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Parents Thought It Was Unnecessary to Pay the Babysitter When the Baby Was Napping

Good babysitters are like a lifeline for parents — they help around the house and allow moms and dads to go on date nights and enjoy quality time without the kids. And a fair salary for a babysitter may vary depending on the location, responsibilities, and number of children being cared for. But one point of contention that usually arises is whether or not sitters should be paid while the baby is sleeping. One of our readers found herself in this predicament and sought our help through an e-mail.

Hi Rose, thank you for sharing your story with us. We understand that you are in a tough situation, and we hope that the information from the experts below can help you.

  • Initiate a conversation with the kid’s parents, but try to schedule it at the best time. Avoid speaking with them while emotions are high because, according to research, staff members who speak with their bosses about salaries receive a better outcome when negative feelings have been neutralized.
  • Come up with good arguments, but do not argue with them. The difference between the 2 is by making arguments, you are coming up with concrete and logical points as to why you need to be paid. Arguing with them means attacking their views or picking a fight, which you should not do.
  • Explain why your time is worth their money. One expert defended why all the hours need to be paid for. She emphasized that nannies still look after the child while they are napping, and it’s not as if the sitters take a break or go out during snooze time. What if the child wakes up or there’s a sudden emergency?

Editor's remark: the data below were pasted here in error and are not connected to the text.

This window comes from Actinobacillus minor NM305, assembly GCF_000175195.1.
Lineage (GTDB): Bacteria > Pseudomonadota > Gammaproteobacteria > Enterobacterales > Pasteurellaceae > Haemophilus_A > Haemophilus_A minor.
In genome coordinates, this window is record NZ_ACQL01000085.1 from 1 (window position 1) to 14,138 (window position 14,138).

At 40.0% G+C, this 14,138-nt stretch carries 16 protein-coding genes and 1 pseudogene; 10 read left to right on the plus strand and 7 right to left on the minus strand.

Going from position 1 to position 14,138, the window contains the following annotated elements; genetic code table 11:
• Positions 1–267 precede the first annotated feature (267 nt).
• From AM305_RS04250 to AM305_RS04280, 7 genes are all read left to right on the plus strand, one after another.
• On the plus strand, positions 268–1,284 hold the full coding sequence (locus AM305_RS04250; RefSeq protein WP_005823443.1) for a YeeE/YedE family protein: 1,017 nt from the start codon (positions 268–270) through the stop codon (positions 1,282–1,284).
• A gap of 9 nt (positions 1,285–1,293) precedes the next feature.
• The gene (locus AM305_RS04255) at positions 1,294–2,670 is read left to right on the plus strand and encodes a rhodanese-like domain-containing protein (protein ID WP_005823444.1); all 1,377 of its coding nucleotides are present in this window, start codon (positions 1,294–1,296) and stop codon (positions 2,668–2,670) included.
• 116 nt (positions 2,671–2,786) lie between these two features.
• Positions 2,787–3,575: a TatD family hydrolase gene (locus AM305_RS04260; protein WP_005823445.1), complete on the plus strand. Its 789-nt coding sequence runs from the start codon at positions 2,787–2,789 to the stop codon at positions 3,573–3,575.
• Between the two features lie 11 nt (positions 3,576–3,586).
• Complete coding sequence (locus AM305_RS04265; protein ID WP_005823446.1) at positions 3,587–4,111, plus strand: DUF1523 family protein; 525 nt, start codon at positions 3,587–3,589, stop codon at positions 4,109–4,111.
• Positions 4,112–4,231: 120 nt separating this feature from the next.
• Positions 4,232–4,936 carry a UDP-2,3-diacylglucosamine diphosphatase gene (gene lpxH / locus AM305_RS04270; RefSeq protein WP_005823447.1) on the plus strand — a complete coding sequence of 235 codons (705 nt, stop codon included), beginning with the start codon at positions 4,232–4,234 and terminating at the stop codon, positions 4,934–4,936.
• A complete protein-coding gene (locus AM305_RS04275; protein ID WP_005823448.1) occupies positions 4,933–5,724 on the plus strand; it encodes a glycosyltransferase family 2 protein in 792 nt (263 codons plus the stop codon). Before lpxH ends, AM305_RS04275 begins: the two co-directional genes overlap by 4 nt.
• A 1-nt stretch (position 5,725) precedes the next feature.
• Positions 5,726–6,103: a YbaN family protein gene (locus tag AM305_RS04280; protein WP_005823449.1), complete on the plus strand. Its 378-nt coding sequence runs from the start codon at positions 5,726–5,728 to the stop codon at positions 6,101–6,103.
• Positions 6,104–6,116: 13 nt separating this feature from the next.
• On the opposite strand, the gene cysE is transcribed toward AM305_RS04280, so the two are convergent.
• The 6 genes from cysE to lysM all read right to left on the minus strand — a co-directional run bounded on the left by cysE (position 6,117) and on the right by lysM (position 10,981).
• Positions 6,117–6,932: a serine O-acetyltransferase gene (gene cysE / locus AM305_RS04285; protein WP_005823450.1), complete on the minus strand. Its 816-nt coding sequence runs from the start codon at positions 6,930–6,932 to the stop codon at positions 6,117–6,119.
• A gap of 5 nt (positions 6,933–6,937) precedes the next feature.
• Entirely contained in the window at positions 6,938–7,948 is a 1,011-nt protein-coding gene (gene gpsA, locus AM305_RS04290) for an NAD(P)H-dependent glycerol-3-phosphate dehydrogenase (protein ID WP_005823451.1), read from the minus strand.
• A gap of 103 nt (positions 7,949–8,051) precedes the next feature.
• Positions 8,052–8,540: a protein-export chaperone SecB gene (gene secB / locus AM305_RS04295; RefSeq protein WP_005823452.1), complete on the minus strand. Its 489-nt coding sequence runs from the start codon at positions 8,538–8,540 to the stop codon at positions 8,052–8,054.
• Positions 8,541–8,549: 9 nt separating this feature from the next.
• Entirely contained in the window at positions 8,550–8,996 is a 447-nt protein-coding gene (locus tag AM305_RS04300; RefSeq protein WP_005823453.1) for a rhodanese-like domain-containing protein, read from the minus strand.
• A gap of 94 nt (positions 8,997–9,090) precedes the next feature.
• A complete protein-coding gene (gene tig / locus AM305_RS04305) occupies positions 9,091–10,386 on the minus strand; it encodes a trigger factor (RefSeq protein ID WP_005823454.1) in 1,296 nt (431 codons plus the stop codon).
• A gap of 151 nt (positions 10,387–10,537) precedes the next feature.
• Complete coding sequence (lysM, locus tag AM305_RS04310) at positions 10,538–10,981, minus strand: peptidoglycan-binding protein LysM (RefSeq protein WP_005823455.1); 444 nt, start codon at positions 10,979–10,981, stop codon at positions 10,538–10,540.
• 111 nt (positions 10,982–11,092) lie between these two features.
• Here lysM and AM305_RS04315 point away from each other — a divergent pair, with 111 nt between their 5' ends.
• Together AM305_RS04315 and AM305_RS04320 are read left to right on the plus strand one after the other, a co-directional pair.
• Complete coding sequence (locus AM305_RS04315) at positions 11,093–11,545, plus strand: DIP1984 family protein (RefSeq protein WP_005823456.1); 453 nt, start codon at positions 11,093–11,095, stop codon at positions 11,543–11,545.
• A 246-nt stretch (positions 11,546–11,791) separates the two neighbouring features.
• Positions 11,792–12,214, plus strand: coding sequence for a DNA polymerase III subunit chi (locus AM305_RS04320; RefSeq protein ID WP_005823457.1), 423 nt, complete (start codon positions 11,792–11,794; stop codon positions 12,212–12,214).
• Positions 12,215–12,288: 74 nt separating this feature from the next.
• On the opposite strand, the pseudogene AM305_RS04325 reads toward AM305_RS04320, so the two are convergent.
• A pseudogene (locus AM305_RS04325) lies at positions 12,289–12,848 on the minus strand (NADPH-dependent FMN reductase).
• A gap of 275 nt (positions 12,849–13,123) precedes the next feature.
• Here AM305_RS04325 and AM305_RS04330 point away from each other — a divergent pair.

The security and peace of mind that parents have because the nanny is there while the kid dozes off should be worth something.The expert also suggests flipping the situation and using their jobs as an example. Sometimes things slow down at work too, so would they agree to a reduced rate or unpaid hours even if they are not allowed to leave the office? You can also justify that you are still working and doing other stuff around the house during the baby’s downtime.
  • Prove your value to your employer by enumerating your skills and responsibilities. One way to erase any doubts about salary issues is to let your “boss” (a.k.a. the child’s parents) know your capacities and contributions. For example, you have proven to be a trustworthy sitter, and you help keep the house in order. Or maybe you have developed a great connection with the kid, and you are helping teach them some things as well.
  • Go for a solution or a compromise at the very least. If they want you to continue babysitting for them, all of you should be able to settle on the rules.
    Do they want you to work fewer hours? Are they willing to pay during nap time since you help anyway? If they refuse to pay, does that mean you’re free to go out as soon as the kid hits the hay? The level of time and commitment involved should match your rates.
  • If you can’t resolve the problem, and you’re firm on quitting, leave on good terms. It can be a challenge for parents to find a decent babysitter, so it’s best not to abandon them abruptly and give them at least 2 weeks’ notice. You may also want to say goodbye to the child, since you mentioned that you’ve bonded with her. But ask the parents’ permission first, and if they allow it, use simple messages that will be easy for the child to understand.

Rose, we hope that you figure things out soon and that everything works out.

What is your take on the issue of paying the babysitter while the kid is sleeping? As a parent, what would you do if you were in the same situation?

Preview photo credit Karolina Grabowska / Pexels
Bright Side/Family & kids/Parents Thought It Was Unnecessary to Pay the Babysitter When the Baby Was Napping
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